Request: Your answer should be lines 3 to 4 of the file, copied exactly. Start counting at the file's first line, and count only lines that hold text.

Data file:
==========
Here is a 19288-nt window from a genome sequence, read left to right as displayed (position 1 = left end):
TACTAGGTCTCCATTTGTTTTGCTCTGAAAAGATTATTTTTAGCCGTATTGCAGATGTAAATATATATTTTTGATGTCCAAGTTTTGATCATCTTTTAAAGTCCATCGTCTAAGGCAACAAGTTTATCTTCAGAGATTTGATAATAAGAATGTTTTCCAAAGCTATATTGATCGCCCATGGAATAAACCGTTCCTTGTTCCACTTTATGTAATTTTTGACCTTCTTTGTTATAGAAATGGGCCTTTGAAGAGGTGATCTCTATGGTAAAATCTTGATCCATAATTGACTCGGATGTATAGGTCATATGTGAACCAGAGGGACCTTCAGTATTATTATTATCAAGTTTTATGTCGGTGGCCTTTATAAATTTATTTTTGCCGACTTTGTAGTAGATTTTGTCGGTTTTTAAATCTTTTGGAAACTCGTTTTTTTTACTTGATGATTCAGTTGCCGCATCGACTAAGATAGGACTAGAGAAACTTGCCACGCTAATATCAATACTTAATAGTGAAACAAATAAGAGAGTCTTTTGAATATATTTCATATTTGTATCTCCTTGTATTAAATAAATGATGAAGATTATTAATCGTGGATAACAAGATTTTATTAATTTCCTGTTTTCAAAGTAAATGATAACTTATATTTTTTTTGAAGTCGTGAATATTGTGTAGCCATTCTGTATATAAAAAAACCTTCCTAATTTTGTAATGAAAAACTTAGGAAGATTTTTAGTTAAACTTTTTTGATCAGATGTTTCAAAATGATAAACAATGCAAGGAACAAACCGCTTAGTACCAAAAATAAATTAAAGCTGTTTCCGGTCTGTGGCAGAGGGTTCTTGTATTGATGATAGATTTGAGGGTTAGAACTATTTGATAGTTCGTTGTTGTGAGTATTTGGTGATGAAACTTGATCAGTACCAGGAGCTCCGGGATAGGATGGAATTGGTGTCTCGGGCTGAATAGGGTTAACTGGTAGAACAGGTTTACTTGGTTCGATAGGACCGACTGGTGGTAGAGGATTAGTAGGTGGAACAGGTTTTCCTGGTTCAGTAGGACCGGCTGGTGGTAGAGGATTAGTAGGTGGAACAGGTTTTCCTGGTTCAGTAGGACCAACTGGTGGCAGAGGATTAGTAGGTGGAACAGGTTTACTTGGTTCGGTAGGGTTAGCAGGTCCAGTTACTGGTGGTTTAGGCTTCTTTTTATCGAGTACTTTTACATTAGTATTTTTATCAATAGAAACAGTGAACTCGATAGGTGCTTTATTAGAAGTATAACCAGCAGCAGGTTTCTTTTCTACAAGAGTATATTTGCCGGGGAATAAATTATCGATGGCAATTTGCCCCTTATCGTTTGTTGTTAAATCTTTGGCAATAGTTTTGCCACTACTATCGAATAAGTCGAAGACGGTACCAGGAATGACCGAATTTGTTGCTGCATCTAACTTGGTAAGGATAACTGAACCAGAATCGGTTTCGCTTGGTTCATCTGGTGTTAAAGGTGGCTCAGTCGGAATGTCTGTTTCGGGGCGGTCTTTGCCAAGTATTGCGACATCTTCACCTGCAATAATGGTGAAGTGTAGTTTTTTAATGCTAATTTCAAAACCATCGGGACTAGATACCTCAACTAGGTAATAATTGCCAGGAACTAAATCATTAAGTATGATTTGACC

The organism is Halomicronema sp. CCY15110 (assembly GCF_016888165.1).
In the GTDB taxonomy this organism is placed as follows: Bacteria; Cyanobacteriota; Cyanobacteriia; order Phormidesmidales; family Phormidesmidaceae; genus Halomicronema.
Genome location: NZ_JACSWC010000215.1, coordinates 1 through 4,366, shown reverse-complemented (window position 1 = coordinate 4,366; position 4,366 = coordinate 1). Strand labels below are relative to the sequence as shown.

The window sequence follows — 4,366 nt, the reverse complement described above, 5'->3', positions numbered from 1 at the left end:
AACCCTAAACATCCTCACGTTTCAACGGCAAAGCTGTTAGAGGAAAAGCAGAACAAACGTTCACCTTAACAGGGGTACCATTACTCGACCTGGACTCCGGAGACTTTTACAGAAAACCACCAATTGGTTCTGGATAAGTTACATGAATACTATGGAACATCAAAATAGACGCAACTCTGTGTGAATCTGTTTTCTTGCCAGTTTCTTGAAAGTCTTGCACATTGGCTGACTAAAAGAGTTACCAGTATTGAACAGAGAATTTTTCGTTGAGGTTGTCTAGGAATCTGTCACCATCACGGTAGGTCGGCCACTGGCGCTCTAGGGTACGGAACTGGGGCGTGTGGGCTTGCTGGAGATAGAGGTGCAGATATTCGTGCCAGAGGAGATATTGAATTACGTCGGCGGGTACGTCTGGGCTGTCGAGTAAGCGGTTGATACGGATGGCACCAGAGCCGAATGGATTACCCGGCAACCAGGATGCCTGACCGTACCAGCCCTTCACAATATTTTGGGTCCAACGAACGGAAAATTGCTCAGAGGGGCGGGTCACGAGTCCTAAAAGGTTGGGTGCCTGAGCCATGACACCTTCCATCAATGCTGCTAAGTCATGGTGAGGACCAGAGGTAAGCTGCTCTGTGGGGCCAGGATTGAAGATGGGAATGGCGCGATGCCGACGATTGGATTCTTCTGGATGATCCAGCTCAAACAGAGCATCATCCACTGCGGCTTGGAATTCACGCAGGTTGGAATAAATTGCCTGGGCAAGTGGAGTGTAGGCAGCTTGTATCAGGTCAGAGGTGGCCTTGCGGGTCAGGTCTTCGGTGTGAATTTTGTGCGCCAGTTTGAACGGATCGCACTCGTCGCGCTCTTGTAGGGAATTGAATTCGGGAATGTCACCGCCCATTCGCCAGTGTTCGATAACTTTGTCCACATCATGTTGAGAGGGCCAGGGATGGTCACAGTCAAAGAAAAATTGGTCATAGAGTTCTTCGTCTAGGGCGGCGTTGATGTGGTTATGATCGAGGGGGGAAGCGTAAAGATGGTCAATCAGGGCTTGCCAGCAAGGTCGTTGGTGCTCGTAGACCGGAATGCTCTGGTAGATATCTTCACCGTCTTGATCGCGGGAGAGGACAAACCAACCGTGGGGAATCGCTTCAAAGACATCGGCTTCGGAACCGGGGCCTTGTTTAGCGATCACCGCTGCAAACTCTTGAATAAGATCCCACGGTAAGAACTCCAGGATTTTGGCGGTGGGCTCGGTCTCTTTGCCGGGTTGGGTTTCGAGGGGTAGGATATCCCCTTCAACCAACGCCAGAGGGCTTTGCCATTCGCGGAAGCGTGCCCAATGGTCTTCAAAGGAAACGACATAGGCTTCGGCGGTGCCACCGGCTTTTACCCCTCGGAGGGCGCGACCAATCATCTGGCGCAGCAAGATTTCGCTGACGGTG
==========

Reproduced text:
The organism is Halomicronema sp. CCY15110 (assembly GCF_016888165.1).
In the GTDB taxonomy this organism is placed as follows: Bacteria; Cyanobacteriota; Cyanobacteriia; order Phormidesmidales; family Phormidesmidaceae; genus Halomicronema.